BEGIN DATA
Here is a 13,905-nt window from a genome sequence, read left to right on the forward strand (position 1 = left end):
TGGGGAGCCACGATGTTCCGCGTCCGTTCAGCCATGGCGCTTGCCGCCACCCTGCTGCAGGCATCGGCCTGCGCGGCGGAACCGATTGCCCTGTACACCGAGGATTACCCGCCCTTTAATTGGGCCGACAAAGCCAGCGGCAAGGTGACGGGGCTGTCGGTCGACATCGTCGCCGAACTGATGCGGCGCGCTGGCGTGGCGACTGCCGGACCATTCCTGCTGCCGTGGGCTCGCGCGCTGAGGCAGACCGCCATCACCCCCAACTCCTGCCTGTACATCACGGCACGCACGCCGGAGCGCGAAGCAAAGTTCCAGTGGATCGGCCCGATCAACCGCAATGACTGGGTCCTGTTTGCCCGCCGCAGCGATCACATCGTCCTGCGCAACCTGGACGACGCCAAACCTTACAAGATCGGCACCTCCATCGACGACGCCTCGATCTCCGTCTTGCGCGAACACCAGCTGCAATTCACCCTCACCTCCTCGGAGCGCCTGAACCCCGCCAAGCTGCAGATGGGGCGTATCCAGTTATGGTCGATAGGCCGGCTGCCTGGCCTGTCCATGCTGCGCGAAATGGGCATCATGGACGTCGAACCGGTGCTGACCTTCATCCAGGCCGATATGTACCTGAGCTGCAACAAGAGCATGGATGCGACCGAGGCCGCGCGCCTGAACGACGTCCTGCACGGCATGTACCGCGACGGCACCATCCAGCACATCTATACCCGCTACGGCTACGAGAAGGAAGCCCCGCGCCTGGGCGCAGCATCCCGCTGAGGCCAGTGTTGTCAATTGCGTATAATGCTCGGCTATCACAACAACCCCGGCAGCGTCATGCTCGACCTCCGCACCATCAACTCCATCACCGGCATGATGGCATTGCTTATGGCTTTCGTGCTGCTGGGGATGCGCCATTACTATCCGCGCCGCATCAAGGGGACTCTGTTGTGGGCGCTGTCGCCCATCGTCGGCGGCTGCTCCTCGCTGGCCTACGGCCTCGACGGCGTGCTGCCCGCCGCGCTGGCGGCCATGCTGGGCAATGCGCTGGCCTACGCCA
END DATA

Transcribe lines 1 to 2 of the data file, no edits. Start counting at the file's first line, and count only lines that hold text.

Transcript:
Here is a 13,905-nt window from a genome sequence, read left to right on the forward strand (position 1 = left end):
TGGGGAGCCACGATGTTCCGCGTCCGTTCAGCCATGGCGCTTGCCGCCACCCTGCTGCAGGCATCGGCCTGCGCGGCGGAACCGATTGCCCTGTACACCGAGGATTACCCGCCCTTTAATTGGGCCGACAAAGCCAGCGGCAAGGTGACGGGGCTGTCGGTCGACATCGTCGCCGAACTGATGCGGCGCGCTGGCGTGGCGACTGCCGGACCATTCCTGCTGCCGTGGGCTCGCGCGCTGAGGCAGACCGCCATCACCCCCAACTCCTGCCTGTACATCACGGCACGCACGCCGGAGCGCGAAGCAAAGTTCCAGTGGATCGGCCCGATCAACCGCAATGACTGGGTCCTGTTTGCCCGCCGCAGCGATCACATCGTCCTGCGCAACCTGGACGACGCCAAACCTTACAAGATCGGCACCTCCATCGACGACGCCTCGATCTCCGTCTTGCGCGAACACCAGCTGCAATTCACCCTCACCTCCTCGGAGCGCCTGAACCCCGCCAAGCTGCAGATGGGGCGTATCCAGTTATGGTCGATAGGCCGGCTGCCTGGCCTGTCCATGCTGCGCGAAATGGGCATCATGGACGTCGAACCGGTGCTGACCTTCATCCAGGCCGATATGTACCTGAGCTGCAACAAGAGCATGGATGCGACCGAGGCCGCGCGCCTGAACGACGTCCTGCACGGCATGTACCGCGACGGCACCATCCAGCACATCTATACCCGCTACGGCTACGAGAAGGAAGCCCCGCGCCTGGGCGCAGCATCCCGCTGAGGCCAGTGTTGTCAATTGCGTATAATGCTCGGCTATCACAACAACCCCGGCAGCGTCATGCTCGACCTCCGCACCATCAACTCCATCACCGGCATGATGGCATTGCTTATGGCTTTCGTGCTGCTGGGGATGCGCCATTACTATCCGCGCCGCATCAAGGGGACTCTGTTGTGGGCGCTGTCGCCCATCGTCGGCGGCTGCTCCTCGCTGGCCTACGGCCTCGACGGCGTGCTGCCCGCCGCGCTGGCGGCCATGCTGGGCAATGCGCTGGCCTACGCCA